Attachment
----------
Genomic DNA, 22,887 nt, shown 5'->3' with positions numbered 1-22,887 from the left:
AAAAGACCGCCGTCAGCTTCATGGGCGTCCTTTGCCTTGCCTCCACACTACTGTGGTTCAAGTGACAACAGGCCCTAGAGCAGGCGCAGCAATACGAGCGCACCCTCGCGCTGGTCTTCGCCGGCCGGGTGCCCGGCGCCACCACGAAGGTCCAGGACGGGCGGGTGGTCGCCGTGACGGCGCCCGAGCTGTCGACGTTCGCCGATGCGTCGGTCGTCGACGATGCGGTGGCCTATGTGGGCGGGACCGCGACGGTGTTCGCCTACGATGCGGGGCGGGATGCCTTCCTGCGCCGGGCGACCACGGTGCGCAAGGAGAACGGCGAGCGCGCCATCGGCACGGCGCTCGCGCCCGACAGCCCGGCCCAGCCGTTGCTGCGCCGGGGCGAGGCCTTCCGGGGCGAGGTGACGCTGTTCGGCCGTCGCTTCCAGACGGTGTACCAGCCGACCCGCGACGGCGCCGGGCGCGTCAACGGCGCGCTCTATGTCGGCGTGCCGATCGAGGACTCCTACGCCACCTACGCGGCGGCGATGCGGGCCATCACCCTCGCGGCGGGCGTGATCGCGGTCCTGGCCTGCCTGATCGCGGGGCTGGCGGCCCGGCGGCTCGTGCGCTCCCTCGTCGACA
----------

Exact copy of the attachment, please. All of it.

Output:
Genomic DNA, 22,887 nt, shown 5'->3' with positions numbered 1-22,887 from the left:
AAAAGACCGCCGTCAGCTTCATGGGCGTCCTTTGCCTTGCCTCCACACTACTGTGGTTCAAGTGACAACAGGCCCTAGAGCAGGCGCAGCAATACGAGCGCACCCTCGCGCTGGTCTTCGCCGGCCGGGTGCCCGGCGCCACCACGAAGGTCCAGGACGGGCGGGTGGTCGCCGTGACGGCGCCCGAGCTGTCGACGTTCGCCGATGCGTCGGTCGTCGACGATGCGGTGGCCTATGTGGGCGGGACCGCGACGGTGTTCGCCTACGATGCGGGGCGGGATGCCTTCCTGCGCCGGGCGACCACGGTGCGCAAGGAGAACGGCGAGCGCGCCATCGGCACGGCGCTCGCGCCCGACAGCCCGGCCCAGCCGTTGCTGCGCCGGGGCGAGGCCTTCCGGGGCGAGGTGACGCTGTTCGGCCGTCGCTTCCAGACGGTGTACCAGCCGACCCGCGACGGCGCCGGGCGCGTCAACGGCGCGCTCTATGTCGGCGTGCCGATCGAGGACTCCTACGCCACCTACGCGGCGGCGATGCGGGCCATCACCCTCGCGGCGGGCGTGATCGCGGTCCTGGCCTGCCTGATCGCGGGGCTGGCGGCCCGGCGGCTCGTGCGCTCCCTCGTCGACA